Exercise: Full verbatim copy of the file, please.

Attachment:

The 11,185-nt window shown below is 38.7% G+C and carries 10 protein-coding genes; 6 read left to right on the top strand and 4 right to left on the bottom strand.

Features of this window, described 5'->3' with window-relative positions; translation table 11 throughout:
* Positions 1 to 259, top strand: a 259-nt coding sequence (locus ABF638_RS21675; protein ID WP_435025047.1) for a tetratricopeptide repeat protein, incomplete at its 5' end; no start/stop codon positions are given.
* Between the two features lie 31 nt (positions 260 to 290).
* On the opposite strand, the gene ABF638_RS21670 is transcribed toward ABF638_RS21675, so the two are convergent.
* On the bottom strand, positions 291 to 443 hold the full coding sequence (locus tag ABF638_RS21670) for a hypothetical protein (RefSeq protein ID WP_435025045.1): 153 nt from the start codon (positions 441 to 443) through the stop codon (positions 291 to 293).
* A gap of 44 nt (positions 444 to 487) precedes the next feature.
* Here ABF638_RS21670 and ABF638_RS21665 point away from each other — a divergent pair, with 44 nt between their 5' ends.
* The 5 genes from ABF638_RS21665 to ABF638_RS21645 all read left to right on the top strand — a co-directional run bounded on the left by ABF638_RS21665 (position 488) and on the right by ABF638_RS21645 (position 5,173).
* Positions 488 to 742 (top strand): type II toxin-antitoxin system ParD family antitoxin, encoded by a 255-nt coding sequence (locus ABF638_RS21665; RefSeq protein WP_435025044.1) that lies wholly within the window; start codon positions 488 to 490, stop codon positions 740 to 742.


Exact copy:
The 11,185-nt window shown below is 38.7% G+C and carries 10 protein-coding genes; 6 read left to right on the top strand and 4 right to left on the bottom strand.

Features of this window, described 5'->3' with window-relative positions; translation table 11 throughout:
* Positions 1 to 259, top strand: a 259-nt coding sequence (locus ABF638_RS21675; protein ID WP_435025047.1) for a tetratricopeptide repeat protein, incomplete at its 5' end; no start/stop codon positions are given.
* Between the two features lie 31 nt (positions 260 to 290).
* On the opposite strand, the gene ABF638_RS21670 is transcribed toward ABF638_RS21675, so the two are convergent.
* On the bottom strand, positions 291 to 443 hold the full coding sequence (locus tag ABF638_RS21670) for a hypothetical protein (RefSeq protein ID WP_435025045.1): 153 nt from the start codon (positions 441 to 443) through the stop codon (positions 291 to 293).
* A gap of 44 nt (positions 444 to 487) precedes the next feature.
* Here ABF638_RS21670 and ABF638_RS21665 point away from each other — a divergent pair, with 44 nt between their 5' ends.
* The 5 genes from ABF638_RS21665 to ABF638_RS21645 all read left to right on the top strand — a co-directional run bounded on the left by ABF638_RS21665 (position 488) and on the right by ABF638_RS21645 (position 5,173).
* Positions 488 to 742 (top strand): type II toxin-antitoxin system ParD family antitoxin, encoded by a 255-nt coding sequence (locus ABF638_RS21665; RefSeq protein WP_435025044.1) that lies wholly within the window; start codon positions 488 to 490, stop codon positions 740 to 742.